I wanted to caress his face, and feel his beard, but I was worried he’d think I was drawing attention to one of his “manlier” characteristics. I wanted to lay my head across his chest, he always loves that, but I was worried he’d think I was drawing attention to his post-op chest. I wanted to tell him that I’m here for him. That I love him, no matter what. That I would do anything in my power to ease his pain. But I still fight an internal struggle. I don’t want him feel demasculinized. In that moment, I want to help him forget all the things that hurt him, not emphasize the things that are hurting him.
And then suddenly, the dysphoria passed.
It was like a switch. It seemed to be a really short time between Matt wanting his boxers to stay plastered just beneath his belly button and Matt wanting me to rip his clothes off and screw like little bunnies.
It was surprising. We didn’t really change anything in his routine, I didn’t do anything differently… There wasn’t a fix that I could see and it was unsettling for me.
In a perfect world, I wish that he had the ability to communicate what he’s feeling. Not just to help me visualize what hurts (emotionally or otherwise), but to help see how he went from 0 to 60. What triggered him. What flipped the switch.
That being said, I recognize that Matt generally does things to the best of his ability. When he’s dealing with dysphoria, I might as well be talking to Harry Potter seated next to a dementor. I get that that’s all he’s got in him. There are some days where I come home from work in a huffy. It had nothing to do with Matt, but I’m in the fuck-everyone mood. I understand that Matt is human, and that he probably wants the exact same thing out of me, when I’m in a bad place.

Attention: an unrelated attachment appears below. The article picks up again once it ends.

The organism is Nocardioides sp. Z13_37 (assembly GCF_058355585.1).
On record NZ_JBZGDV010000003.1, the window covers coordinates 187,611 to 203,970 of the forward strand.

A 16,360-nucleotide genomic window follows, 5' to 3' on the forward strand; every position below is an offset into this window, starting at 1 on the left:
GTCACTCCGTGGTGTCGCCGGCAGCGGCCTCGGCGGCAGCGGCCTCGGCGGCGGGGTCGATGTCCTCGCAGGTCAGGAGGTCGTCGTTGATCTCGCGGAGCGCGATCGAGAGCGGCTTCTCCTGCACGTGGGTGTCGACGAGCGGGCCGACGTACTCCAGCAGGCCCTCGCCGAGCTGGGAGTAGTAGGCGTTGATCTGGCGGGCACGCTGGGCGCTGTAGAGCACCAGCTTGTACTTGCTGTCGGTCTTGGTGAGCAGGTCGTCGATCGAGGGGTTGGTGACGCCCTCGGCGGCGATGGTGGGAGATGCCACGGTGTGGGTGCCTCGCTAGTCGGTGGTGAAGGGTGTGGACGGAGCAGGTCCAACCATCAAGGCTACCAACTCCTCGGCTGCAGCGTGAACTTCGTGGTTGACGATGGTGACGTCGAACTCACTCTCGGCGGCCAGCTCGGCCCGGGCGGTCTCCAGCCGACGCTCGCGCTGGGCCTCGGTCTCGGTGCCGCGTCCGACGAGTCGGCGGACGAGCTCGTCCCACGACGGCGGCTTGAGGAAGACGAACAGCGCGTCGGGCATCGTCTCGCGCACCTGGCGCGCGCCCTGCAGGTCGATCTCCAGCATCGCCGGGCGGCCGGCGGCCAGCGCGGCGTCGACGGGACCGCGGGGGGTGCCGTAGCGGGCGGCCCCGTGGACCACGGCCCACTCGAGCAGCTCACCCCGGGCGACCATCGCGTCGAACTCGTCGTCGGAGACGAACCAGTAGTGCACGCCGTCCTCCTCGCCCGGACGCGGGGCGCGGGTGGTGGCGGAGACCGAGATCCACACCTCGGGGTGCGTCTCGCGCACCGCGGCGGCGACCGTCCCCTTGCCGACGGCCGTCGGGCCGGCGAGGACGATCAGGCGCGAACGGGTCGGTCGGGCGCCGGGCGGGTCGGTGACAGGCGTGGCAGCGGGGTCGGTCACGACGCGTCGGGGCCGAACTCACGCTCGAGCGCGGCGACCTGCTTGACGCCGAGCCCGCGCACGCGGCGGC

The best I have to offer is this: Ask your partner, in a time that they’re not feeling dysphoric, what they want, need, or expect from you. Respect their response, whether it was what you expected or not, whether it’s how you would want from them in the same position.
Know that you cannot solve their dysphoria. The best you can do is love and support them in the same way you have in every other aspect of your life together.